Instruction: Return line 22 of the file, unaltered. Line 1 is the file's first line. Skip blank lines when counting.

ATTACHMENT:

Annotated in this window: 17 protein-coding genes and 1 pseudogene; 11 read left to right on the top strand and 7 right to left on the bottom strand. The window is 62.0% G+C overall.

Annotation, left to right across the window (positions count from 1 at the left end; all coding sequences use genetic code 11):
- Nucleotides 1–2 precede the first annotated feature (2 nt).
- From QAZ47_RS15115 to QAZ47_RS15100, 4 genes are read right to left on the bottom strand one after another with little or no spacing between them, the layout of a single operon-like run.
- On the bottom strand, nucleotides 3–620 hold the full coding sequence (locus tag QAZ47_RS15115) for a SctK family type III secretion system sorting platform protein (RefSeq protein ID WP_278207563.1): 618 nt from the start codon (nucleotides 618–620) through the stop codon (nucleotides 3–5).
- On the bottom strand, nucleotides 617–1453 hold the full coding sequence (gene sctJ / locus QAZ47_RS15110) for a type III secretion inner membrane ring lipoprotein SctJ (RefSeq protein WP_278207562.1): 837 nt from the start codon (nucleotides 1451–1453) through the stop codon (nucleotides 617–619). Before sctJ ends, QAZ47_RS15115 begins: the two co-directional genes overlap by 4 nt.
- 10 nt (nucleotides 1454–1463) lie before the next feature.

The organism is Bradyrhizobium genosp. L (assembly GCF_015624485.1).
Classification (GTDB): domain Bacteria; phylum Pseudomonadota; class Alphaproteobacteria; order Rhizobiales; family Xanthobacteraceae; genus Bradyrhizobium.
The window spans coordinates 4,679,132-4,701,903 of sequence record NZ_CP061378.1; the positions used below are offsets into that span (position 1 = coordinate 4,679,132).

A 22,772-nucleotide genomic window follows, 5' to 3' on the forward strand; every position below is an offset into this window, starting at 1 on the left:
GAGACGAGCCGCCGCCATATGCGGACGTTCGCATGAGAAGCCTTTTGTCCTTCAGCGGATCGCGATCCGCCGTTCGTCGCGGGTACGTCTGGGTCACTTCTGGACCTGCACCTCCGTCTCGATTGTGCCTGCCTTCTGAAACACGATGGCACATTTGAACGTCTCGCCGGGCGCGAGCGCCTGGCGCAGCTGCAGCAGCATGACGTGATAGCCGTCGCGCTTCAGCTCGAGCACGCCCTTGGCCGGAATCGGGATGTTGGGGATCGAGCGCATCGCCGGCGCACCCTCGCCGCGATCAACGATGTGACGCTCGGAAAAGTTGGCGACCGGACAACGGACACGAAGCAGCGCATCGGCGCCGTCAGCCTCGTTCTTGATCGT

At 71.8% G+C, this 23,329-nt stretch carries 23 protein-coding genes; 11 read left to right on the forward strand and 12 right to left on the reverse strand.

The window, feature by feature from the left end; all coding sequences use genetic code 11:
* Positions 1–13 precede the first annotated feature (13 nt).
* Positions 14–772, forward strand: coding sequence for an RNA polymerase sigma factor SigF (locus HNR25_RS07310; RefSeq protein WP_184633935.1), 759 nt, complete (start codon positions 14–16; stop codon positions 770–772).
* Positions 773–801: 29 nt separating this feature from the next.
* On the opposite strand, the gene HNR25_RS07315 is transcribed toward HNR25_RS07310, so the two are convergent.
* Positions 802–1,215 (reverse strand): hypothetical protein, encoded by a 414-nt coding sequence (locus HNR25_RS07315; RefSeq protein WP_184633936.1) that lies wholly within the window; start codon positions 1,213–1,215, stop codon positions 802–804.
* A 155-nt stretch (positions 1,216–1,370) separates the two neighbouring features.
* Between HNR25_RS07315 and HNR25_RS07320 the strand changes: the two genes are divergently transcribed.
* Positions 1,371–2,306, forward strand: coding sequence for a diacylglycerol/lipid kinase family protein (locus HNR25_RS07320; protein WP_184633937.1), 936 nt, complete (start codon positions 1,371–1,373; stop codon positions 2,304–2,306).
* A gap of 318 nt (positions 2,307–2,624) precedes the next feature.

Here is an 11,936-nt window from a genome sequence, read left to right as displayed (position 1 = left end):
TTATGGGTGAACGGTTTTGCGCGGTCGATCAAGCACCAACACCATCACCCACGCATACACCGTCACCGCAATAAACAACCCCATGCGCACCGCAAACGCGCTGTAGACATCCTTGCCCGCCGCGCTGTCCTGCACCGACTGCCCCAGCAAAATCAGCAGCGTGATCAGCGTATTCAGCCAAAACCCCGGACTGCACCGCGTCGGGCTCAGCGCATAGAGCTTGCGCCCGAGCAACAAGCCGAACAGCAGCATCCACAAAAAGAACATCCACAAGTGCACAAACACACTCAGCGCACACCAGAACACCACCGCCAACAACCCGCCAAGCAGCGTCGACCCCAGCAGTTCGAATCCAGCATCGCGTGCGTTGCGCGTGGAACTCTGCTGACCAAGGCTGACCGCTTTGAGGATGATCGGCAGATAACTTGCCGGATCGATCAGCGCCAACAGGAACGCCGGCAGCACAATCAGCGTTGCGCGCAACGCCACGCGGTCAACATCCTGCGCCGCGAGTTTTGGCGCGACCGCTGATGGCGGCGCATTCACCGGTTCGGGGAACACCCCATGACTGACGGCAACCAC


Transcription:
* Positions 1,371–2,306, forward strand: coding sequence for a diacylglycerol/lipid kinase family protein (locus HNR25_RS07320; protein WP_184633937.1), 936 nt, complete (start codon positions 1,371–1,373; stop codon positions 2,304–2,306).